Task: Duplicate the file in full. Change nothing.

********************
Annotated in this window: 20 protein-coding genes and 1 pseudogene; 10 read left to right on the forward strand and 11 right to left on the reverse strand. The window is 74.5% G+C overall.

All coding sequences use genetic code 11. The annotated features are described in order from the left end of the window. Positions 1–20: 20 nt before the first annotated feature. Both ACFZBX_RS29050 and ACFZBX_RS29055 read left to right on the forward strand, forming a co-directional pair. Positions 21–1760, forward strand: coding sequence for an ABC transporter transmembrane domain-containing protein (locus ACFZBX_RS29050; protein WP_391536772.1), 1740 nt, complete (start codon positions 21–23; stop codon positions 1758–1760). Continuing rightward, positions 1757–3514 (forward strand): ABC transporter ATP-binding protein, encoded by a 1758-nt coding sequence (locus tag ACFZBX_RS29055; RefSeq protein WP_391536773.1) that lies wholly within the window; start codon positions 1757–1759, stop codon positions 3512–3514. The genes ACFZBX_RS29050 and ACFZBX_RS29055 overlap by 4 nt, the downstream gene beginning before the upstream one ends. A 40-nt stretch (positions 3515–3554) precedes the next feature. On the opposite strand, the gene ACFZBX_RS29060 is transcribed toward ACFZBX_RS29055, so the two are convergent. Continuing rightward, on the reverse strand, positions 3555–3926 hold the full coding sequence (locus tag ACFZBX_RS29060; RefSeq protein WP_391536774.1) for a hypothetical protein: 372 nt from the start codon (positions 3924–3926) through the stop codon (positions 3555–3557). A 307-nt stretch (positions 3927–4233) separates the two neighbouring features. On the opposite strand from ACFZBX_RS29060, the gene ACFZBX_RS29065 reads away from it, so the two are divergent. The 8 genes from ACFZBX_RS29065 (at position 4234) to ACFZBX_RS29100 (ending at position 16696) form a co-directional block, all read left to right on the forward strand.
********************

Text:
Annotated in this window: 20 protein-coding genes and 1 pseudogene; 10 read left to right on the forward strand and 11 right to left on the reverse strand. The window is 74.5% G+C overall.

All coding sequences use genetic code 11. The annotated features are described in order from the left end of the window. Positions 1–20: 20 nt before the first annotated feature. Both ACFZBX_RS29050 and ACFZBX_RS29055 read left to right on the forward strand, forming a co-directional pair. Positions 21–1760, forward strand: coding sequence for an ABC transporter transmembrane domain-containing protein (locus ACFZBX_RS29050; protein WP_391536772.1), 1740 nt, complete (start codon positions 21–23; stop codon positions 1758–1760). Continuing rightward, positions 1757–3514 (forward strand): ABC transporter ATP-binding protein, encoded by a 1758-nt coding sequence (locus tag ACFZBX_RS29055; RefSeq protein WP_391536773.1) that lies wholly within the window; start codon positions 1757–1759, stop codon positions 3512–3514. The genes ACFZBX_RS29050 and ACFZBX_RS29055 overlap by 4 nt, the downstream gene beginning before the upstream one ends. A 40-nt stretch (positions 3515–3554) precedes the next feature. On the opposite strand, the gene ACFZBX_RS29060 is transcribed toward ACFZBX_RS29055, so the two are convergent. Continuing rightward, on the reverse strand, positions 3555–3926 hold the full coding sequence (locus tag ACFZBX_RS29060; RefSeq protein WP_391536774.1) for a hypothetical protein: 372 nt from the start codon (positions 3924–3926) through the stop codon (positions 3555–3557). A 307-nt stretch (positions 3927–4233) separates the two neighbouring features. On the opposite strand from ACFZBX_RS29060, the gene ACFZBX_RS29065 reads away from it, so the two are divergent. The 8 genes from ACFZBX_RS29065 (at position 4234) to ACFZBX_RS29100 (ending at position 16696) form a co-directional block, all read left to right on the forward strand.